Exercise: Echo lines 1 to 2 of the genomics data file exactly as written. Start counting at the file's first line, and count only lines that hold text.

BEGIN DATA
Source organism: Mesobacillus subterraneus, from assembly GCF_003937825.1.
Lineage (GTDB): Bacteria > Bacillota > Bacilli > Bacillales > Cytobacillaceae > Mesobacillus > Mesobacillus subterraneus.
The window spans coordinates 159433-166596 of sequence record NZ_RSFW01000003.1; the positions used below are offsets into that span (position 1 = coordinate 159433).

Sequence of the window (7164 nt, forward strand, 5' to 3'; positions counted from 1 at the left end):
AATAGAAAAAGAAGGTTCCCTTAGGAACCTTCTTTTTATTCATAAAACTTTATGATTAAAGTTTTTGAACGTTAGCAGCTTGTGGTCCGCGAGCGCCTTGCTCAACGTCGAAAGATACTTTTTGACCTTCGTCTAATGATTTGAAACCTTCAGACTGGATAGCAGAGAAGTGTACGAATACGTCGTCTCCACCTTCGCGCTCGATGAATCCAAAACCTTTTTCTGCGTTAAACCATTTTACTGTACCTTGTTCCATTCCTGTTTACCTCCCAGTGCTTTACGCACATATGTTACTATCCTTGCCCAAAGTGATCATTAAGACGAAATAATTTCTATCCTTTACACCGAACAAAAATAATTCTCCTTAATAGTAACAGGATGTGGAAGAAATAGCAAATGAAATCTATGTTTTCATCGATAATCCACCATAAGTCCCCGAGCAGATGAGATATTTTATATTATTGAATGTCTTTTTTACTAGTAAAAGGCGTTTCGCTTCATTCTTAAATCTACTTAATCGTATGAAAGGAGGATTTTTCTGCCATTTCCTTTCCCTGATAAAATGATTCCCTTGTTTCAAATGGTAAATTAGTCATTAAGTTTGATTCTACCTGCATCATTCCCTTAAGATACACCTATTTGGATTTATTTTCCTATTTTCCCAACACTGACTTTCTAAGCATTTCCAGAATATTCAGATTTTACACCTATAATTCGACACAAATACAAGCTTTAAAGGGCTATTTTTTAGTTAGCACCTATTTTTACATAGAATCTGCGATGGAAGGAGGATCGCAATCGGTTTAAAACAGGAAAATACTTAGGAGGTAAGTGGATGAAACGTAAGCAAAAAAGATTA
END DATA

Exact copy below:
Source organism: Mesobacillus subterraneus, from assembly GCF_003937825.1.
Lineage (GTDB): Bacteria > Bacillota > Bacilli > Bacillales > Cytobacillaceae > Mesobacillus > Mesobacillus subterraneus.